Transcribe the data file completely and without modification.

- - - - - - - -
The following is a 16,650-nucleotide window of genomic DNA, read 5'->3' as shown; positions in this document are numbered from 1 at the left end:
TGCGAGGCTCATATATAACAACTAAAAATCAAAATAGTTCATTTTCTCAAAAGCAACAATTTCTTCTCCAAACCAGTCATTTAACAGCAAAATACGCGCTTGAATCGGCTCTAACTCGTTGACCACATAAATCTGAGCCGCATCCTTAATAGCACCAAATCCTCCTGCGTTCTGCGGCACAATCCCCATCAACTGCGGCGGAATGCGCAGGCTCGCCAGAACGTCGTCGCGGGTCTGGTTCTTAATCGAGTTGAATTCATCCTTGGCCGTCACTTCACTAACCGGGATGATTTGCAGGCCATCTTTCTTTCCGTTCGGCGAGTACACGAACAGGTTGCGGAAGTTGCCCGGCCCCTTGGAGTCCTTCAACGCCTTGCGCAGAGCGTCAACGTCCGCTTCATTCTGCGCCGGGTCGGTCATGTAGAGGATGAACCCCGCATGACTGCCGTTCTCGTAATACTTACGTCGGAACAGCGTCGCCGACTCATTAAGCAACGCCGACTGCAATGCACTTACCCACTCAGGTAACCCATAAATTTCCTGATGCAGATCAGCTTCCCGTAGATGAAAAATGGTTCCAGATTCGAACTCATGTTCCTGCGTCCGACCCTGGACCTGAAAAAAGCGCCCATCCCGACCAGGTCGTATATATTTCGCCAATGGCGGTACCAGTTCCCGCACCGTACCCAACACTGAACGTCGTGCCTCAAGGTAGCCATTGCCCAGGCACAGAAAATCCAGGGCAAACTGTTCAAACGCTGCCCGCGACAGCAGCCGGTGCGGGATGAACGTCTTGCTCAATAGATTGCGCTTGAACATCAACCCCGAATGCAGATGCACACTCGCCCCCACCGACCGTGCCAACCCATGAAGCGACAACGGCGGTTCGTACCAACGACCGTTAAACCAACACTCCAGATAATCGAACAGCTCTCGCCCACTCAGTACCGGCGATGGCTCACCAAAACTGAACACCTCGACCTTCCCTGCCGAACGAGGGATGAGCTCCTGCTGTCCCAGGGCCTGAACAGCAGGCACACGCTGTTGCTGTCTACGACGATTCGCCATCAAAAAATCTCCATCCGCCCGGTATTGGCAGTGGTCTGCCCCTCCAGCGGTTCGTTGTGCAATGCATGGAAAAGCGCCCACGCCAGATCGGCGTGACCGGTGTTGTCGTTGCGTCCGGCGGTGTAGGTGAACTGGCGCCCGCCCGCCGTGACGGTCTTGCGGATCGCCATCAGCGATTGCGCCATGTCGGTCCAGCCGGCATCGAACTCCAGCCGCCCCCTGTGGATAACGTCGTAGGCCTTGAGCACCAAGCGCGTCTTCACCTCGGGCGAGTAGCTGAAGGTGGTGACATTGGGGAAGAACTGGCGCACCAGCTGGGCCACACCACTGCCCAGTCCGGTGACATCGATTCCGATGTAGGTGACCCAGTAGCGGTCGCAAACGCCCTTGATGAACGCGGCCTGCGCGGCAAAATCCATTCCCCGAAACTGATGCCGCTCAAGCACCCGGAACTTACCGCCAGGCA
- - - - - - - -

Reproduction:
The following is a 16,650-nucleotide window of genomic DNA, read 5'->3' as shown; positions in this document are numbered from 1 at the left end:
TGCGAGGCTCATATATAACAACTAAAAATCAAAATAGTTCATTTTCTCAAAAGCAACAATTTCTTCTCCAAACCAGTCATTTAACAGCAAAATACGCGCTTGAATCGGCTCTAACTCGTTGACCACATAAATCTGAGCCGCATCCTTAATAGCACCAAATCCTCCTGCGTTCTGCGGCACAATCCCCATCAACTGCGGCGGAATGCGCAGGCTCGCCAGAACGTCGTCGCGGGTCTGGTTCTTAATCGAGTTGAATTCATCCTTGGCCGTCACTTCACTAACCGGGATGATTTGCAGGCCATCTTTCTTTCCGTTCGGCGAGTACACGAACAGGTTGCGGAAGTTGCCCGGCCCCTTGGAGTCCTTCAACGCCTTGCGCAGAGCGTCAACGTCCGCTTCATTCTGCGCCGGGTCGGTCATGTAGAGGATGAACCCCGCATGACTGCCGTTCTCGTAATACTTACGTCGGAACAGCGTCGCCGACTCATTAAGCAACGCCGACTGCAATGCACTTACCCACTCAGGTAACCCATAAATTTCCTGATGCAGATCAGCTTCCCGTAGATGAAAAATGGTTCCAGATTCGAACTCATGTTCCTGCGTCCGACCCTGGACCTGAAAAAAGCGCCCATCCCGACCAGGTCGTATATATTTCGCCAATGGCGGTACCAGTTCCCGCACCGTACCCAACACTGAACGTCGTGCCTCAAGGTAGCCATTGCCCAGGCACAGAAAATCCAGGGCAAACTGTTCAAACGCTGCCCGCGACAGCAGCCGGTGCGGGATGAACGTCTTGCTCAATAGATTGCGCTTGAACATCAACCCCGAATGCAGATGCACACTCGCCCCCACCGACCGTGCCAACCCATGAAGCGACAACGGCGGTTCGTACCAACGACCGTTAAACCAACACTCCAGATAATCGAACAGCTCTCGCCCACTCAGTACCGGCGATGGCTCACCAAAACTGAACACCTCGACCTTCCCTGCCGAACGAGGGATGAGCTCCTGCTGTCCCAGGGCCTGAACAGCAGGCACACGCTGTTGCTGTCTACGACGATTCGCCATCAAAAAATCTCCATCCGCCCGGTATTGGCAGTGGTCTGCCCCTCCAGCGGTTCGTTGTGCAATGCATGGAAAAGCGCCCACGCCAGATCGGCGTGACCGGTGTTGTCGTTGCGTCCGGCGGTGTAGGTGAACTGGCGCCCGCCCGCCGTGACGGTCTTGCGGATCGCCATCAGCGATTGCGCCATGTCGGTCCAGCCGGCATCGAACTCCAGCCGCCCCCTGTGGATAACGTCGTAGGCCTTGAGCACCAAGCGCGTCTTCACCTCGGGCGAGTAGCTGAAGGTGGTGACATTGGGGAAGAACTGGCGCACCAGCTGGGCCACACCACTGCCCAGTCCGGTGACATCGATTCCGATGTAGGTGACCCAGTAGCGGTCGCAAACGCCCTTGATGAACGCGGCCTGCGCGGCAAAATCCATTCCCCGAAACTGATGCCGCTCAAGCACCCGGAACTTACCGCCAGGCA